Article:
(makes 1 litre/34 fl . oz.)
Start by brewing the tea (nice and strong) and while it cools, dissolve the sugar and salt into it. Juice your citrus fruits, strain out the pulp, and mix it with the rum. Once the tea has cooled, mix everything together, pop it in a bottle, and leave in the fridge until needed (it will keep for up to two weeks). Simply pour over ice cubes to serve.
Punches pre-date cocktails by at least 200 years and form the basis of the sour and fizz cocktail families.
Some punches are quite specific in their recipes, while others are a touch more conceptual; Planter’s Punch certainly falls into the latter category. It’s been known as “Jamaican Rum Punch” in The Savoy Cocktail Book and referred to as “Creole Punch” by the British novelist Alec Waugh, and it probably started its life as a mixture of pot-still rum, citrus, sugar and water.
Nowadays it’s not uncommon to find folk adding liqueurs, grenadine, orange juice or passion fruit to a Planter’s Punch. On this one occasion I would advocate a carte-blanche approach to your punchmaking.
So long as you stick by the classic ratio of “two of sour, one of sweet, three of strong (rum) and four of weak,” you pretty much can’t go wrong.
You’ll know if it’s worked, because you’ll experience an irrepressible desire to go back for a second or third glass. This is the whole point of punch – a convivial drink that would look absurd if served in a large glass, but positively tragic if offered only once and in a small quantity. Of course, the effect might not be instantaneous, as writer Patrick Chamoiseau reminds us: “a rum punch takes a good six hours to penetrate the soul. Six hours, between the midday punch that wards off the sun’s madness and the push before your evening soup, the commander of your dreams.”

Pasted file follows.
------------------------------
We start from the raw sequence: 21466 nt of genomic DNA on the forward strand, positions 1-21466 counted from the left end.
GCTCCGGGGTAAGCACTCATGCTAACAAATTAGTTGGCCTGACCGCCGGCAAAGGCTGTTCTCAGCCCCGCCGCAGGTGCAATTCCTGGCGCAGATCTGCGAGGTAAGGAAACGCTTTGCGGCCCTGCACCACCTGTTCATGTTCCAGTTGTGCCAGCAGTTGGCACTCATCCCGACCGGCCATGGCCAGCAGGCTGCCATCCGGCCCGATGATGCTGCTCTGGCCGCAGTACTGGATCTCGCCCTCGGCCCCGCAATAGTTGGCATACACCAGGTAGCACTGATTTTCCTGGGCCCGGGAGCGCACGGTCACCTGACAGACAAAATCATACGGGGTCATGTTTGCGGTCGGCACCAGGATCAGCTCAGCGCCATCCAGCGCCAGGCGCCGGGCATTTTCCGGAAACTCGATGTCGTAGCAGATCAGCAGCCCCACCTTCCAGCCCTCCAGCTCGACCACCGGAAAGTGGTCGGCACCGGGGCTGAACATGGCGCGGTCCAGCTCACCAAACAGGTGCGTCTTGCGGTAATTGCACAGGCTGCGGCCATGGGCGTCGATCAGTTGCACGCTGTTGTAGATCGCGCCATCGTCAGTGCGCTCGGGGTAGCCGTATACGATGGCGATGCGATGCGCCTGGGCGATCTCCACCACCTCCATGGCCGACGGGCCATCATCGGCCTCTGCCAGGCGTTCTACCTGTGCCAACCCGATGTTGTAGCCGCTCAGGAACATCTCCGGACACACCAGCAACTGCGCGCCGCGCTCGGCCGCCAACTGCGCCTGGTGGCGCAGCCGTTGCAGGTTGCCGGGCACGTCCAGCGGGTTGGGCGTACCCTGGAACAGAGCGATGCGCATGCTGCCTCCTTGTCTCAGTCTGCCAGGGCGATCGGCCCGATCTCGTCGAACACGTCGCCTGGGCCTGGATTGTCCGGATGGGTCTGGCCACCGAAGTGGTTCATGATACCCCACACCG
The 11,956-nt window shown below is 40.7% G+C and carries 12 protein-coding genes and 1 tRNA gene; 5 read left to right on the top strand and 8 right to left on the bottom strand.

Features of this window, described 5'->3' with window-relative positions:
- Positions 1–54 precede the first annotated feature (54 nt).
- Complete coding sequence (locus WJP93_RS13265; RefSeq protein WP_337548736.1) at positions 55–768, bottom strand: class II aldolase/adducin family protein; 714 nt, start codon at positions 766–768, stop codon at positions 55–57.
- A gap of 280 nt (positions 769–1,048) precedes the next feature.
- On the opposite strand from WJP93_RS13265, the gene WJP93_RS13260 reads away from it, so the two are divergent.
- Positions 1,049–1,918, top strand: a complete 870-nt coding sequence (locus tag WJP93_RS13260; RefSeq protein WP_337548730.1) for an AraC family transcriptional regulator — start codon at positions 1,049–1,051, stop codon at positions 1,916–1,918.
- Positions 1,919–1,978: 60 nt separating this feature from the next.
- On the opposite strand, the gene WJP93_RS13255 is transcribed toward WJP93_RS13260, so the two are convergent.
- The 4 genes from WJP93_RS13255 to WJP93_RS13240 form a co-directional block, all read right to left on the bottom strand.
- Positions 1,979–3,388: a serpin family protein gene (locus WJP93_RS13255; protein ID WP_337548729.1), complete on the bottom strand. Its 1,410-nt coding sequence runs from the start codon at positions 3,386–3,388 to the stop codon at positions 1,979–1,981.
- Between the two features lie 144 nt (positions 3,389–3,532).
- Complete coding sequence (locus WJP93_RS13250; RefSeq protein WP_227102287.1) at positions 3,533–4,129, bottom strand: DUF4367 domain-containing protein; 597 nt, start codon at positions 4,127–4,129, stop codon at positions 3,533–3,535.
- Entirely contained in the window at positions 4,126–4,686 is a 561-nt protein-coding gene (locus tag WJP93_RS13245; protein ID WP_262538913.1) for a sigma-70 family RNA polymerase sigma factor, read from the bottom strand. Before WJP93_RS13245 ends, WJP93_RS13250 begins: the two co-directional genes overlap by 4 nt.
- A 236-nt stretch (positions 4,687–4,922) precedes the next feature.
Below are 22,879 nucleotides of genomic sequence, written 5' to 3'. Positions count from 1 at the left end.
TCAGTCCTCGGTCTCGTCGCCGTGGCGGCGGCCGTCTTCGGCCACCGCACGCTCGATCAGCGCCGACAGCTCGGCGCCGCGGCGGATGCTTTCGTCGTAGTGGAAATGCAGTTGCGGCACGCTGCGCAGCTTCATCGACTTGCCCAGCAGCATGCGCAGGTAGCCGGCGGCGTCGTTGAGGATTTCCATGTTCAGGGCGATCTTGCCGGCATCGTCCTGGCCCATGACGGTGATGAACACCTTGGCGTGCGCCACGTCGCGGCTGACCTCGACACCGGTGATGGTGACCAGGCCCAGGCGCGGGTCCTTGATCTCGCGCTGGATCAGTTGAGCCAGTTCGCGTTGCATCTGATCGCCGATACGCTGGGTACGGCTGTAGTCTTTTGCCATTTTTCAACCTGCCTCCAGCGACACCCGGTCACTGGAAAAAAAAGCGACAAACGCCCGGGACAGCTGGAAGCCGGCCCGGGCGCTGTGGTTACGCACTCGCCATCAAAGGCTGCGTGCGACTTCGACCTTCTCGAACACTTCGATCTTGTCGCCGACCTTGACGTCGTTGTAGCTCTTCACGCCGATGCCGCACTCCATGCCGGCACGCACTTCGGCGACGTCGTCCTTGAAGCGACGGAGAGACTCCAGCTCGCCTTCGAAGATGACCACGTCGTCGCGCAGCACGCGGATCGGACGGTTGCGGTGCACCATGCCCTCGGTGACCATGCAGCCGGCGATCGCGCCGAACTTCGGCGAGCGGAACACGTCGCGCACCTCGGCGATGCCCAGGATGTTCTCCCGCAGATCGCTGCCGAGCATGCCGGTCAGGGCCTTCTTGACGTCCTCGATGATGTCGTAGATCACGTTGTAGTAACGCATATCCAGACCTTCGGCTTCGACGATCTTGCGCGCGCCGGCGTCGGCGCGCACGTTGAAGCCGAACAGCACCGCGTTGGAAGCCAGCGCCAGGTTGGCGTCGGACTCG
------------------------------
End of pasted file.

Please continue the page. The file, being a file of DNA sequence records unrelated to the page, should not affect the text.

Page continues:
In the past, punches were made with a type of sugar known as “loaf sugar”, which was named for the fact that you bought it in tall loaves that look a bit like missile warheads. The shape was on account of the earthenware moulds into which the molten sugar was poured for setting. Loaf sugar was graded for quality, with white stuff (not dissimilar to our modern-day table sugar) reserved only for the well-off. Most folks could only afford a loaf that sat somewhere in the realms of light muscovado or Demerara sugar, which was no bad thing as far as the punch bowl was concerned, because these sugars offered up flavour as well as sweetness.
As for the rum itself, this is not the occasion to shy away from flavour. Punch and rum co-existed in an age of British pot-still liquid stink. A slight “grottiness” to your punch therefore only heightens the authenticity of the beverage.